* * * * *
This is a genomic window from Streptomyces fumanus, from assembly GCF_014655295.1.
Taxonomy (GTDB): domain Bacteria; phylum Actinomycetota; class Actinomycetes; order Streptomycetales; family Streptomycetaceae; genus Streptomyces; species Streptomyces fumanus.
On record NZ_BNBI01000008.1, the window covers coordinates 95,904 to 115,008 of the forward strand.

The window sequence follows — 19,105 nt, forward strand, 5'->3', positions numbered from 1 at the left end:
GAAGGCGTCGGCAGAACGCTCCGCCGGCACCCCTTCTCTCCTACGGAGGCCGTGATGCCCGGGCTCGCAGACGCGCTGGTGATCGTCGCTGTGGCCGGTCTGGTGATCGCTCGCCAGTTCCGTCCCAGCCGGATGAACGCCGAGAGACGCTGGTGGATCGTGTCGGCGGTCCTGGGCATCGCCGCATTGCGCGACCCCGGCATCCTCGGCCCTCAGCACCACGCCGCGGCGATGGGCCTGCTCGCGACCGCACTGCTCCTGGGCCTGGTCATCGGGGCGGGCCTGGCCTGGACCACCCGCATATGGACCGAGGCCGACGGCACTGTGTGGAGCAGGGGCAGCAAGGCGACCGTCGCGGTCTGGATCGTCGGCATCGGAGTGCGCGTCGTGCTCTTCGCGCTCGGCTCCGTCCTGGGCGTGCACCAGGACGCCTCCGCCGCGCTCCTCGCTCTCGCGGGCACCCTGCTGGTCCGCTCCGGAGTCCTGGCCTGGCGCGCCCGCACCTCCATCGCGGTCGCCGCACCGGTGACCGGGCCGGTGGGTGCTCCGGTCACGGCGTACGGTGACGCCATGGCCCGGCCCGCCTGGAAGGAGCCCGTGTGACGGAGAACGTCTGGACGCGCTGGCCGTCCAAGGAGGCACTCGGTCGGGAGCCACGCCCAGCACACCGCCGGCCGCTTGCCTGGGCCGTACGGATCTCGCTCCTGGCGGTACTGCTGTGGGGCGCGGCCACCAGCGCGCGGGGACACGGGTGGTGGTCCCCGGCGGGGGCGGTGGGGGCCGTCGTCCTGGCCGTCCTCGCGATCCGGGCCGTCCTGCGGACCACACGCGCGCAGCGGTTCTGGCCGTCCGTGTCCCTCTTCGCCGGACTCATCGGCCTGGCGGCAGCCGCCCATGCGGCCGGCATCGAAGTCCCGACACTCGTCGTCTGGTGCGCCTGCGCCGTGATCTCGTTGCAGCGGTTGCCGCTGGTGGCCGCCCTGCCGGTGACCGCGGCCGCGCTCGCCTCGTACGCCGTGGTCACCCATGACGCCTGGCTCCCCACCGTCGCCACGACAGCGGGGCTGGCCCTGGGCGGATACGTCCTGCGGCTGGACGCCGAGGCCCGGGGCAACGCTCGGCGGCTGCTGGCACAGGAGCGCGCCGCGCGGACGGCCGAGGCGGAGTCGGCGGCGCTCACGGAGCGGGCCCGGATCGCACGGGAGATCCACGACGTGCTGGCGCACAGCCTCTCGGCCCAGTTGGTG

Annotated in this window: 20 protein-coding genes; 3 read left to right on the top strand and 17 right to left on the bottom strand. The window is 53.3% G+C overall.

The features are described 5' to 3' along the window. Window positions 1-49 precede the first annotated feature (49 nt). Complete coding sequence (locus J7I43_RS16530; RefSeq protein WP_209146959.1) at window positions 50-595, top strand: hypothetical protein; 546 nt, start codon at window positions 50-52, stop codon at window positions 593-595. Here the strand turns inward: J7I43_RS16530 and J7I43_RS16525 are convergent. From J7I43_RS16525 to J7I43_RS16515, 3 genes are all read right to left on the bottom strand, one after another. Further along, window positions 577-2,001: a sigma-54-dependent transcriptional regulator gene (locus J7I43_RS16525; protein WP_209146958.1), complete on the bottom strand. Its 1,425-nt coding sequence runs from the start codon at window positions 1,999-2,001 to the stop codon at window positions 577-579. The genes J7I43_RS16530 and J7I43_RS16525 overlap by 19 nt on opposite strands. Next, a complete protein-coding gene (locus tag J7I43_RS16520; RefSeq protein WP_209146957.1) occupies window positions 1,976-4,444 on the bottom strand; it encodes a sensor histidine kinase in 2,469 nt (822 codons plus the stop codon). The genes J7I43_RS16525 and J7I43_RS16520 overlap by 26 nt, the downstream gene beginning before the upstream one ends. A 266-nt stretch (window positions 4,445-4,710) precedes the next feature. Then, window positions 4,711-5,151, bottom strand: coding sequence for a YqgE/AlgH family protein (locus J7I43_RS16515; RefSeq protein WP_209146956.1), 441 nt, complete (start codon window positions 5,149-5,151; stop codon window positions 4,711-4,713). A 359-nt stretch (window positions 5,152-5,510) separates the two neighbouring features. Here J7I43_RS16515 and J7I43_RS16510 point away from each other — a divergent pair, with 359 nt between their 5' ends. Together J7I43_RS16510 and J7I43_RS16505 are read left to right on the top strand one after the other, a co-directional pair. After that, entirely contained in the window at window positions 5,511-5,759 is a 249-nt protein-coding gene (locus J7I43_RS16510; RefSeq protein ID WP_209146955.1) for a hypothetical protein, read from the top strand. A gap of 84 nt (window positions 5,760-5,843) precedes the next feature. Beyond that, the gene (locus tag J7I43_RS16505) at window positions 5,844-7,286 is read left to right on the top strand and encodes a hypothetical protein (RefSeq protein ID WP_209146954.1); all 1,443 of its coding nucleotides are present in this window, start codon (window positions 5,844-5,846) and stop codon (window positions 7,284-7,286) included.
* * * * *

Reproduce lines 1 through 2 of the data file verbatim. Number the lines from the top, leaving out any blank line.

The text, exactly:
This is a genomic window from Streptomyces fumanus, from assembly GCF_014655295.1.
Taxonomy (GTDB): domain Bacteria; phylum Actinomycetota; class Actinomycetes; order Streptomycetales; family Streptomycetaceae; genus Streptomyces; species Streptomyces fumanus.